Navigating turbulent geopolitical waters: Europe’s response to Chinese and American economic competition

Navigating turbulent geopolitical waters: Europe’s response to Chinese and American economic competition

Tuesday, 16 April 2024

Funcas Europe

In a new Future is Blue podcast show hosted by Carlos Carnicero Urabayen, Sander Tordoir, Senior Economist at the Centre for European Reform, delved into the intricate dynamics of the global geopolitical landscape, the rise of economic nationalism and Europe's strategic positioning amidst the assertive manoeuvres of superpowers like the United States and China.

Below you can read some of the key points covered in our podcast. If you want to listen to the conversation, please click here.

Tordoir, who recently contributed to the  Centre for European Reform comprehensive paper "Europe and the Super Powers: Responding to Economic Nationalism," began by highlighting the increasingly protectionist strategies adopted by the U.S. and China, emphasizing significant investment in future industries and legislation aimed at bolstering domestic manufacturing capabilities.

As the CER report notes, from 1989 to 2008, the global economy adhered to a framework of regulations and organisations that minimised tariffs and subsidies to foster international trade. That policy consensus was already under pressure in the period after the global financial crisis. A new era altogether may now be opening.

The U.S., mirroring China's model, has launched ambitious programs like the Inflation Reduction Act and the CHIPS Act, pouring what will likely be over one trillion into green technology and semiconductor industries with a clear bias towards domestic production.

This shift towards economic nationalism has posed challenges for Europe, which, according to Tordoir, has adopted a more measured response.

One of the most sensitive economic challenges for Europe relates to its need to adequately finance the green transition while boosting its strategic autonomy, industrial, trade, and market competitiveness. This means tackling a funding gap that the European Trade Union Confederation (ETUC) has recently estimated could hover at around €300-420 billion per year, equal to 2.1-2.9% of the bloc’s GDP.

While Europe has introduced its versions of industrial and green tech initiatives, such as the Net Zero Industry Act and the EU CHIPS Act, these efforts appear modest in comparison to the largesse of U.S. and Chinese investments.

The CER report notes that existing pots of EU funds and green regulation have already boosted Europe’s green technology prowess.

But Tordoir pointed out the inherent weaknesses in Europe's strategy, notably its less aggressive financial commitment and a regulatory framework that may not sufficiently counterbalance the advantages enjoyed by firms within the U.S. and China's borders. This approach, while fiscally cautious, risks leaving Europe behind in the critical sectors of green technology and semiconductor manufacturing.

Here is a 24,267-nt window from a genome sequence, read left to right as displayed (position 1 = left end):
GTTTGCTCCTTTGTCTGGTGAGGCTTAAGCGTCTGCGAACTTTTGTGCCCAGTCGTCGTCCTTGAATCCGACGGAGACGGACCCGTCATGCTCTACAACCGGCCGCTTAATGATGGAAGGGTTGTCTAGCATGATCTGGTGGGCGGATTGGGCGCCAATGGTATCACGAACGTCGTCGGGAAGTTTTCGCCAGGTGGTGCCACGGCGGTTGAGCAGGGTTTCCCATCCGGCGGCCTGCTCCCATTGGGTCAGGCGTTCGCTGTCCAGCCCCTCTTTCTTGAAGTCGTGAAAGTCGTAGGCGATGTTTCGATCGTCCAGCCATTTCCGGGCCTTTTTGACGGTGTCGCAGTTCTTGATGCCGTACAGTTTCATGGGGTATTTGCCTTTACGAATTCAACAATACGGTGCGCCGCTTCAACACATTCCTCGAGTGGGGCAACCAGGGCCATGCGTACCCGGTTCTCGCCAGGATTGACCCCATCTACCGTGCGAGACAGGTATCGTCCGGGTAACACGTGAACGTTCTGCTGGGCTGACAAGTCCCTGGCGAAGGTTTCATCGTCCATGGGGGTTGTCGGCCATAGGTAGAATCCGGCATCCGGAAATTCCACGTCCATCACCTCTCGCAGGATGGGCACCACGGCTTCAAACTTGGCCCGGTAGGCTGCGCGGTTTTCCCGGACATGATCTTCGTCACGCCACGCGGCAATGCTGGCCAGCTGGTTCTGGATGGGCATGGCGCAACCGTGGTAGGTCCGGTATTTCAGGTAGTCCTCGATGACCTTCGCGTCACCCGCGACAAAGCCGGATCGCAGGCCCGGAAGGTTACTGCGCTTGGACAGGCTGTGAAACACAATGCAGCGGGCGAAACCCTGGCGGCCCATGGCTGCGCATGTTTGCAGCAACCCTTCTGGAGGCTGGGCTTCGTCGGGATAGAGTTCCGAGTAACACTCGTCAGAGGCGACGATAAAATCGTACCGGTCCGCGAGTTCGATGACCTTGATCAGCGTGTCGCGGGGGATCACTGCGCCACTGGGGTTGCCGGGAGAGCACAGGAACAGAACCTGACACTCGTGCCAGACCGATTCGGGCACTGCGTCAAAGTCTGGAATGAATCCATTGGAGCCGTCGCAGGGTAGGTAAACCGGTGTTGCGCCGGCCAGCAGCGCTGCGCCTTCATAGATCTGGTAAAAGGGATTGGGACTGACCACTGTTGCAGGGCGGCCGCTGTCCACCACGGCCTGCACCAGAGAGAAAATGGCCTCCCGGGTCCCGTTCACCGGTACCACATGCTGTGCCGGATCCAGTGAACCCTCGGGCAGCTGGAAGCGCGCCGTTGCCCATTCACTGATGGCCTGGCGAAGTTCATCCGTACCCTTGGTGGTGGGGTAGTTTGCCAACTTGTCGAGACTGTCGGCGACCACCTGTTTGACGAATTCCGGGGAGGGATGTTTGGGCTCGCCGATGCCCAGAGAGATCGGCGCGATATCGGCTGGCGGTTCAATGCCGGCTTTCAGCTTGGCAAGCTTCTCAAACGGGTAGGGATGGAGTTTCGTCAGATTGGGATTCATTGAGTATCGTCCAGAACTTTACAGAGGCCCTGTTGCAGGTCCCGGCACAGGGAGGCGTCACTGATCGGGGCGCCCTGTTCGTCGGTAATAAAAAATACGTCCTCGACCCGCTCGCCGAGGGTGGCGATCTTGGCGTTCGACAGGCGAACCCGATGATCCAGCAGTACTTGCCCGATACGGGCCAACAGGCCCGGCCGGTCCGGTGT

Another piece of the conversation touched on the challenges facing the World Trade Organization (WTO) and the necessity for reform in an era increasingly dominated by economic nationalism.

The immediate prospects for significant WTO reform look bleak, given that the US seems to have given up on it. Tordoir advocated for Europe to remain committed to the WTO to focus on maintaining open markets for emerging and lower-income countries while employing sector-specific strategies to ensure Europe's competitive edge in green tech and semiconductors – areas in which poorer countries anyway do not compete.

Tordoir also underscored the importance of transatlantic cooperation, proposing that Europe and the U.S. could benefit from granting each other access to their respective subsidy programs and technological innovations. This collaborative approach could serve as a counterbalance to China's massive overproduction, fostering a more united front among the transatlantic democratic nations.

The conversation also touched on Europe's green industrial strategy, which Tordoir believes stands on firmer ground than many assume. Despite aggressive subsidization by the U.S. and China, Europe's regulatory environment and early investments in green technologies have positioned it ahead in the global market share of green tech vis-à-vis the US but not China. However, Tordoir warned of the dangers posed by divergent national subsidies within Europe, advocating for a more cohesive and centralized European industrial policy to protect the single market's integrity.

In conclusion, our podcast episode offers a good overview of the current geopolitical challenges and opportunities facing Europe. By advocating for strategic cooperation with the U.S., regulatory and policy coherence within the EU, and a pragmatic yet ambitious approach to industrial policy, our new podcast content brings fresh ideas for Europe's journey through the complex terrain of global economic nationalism.

Carlos Carnicero Urabayen


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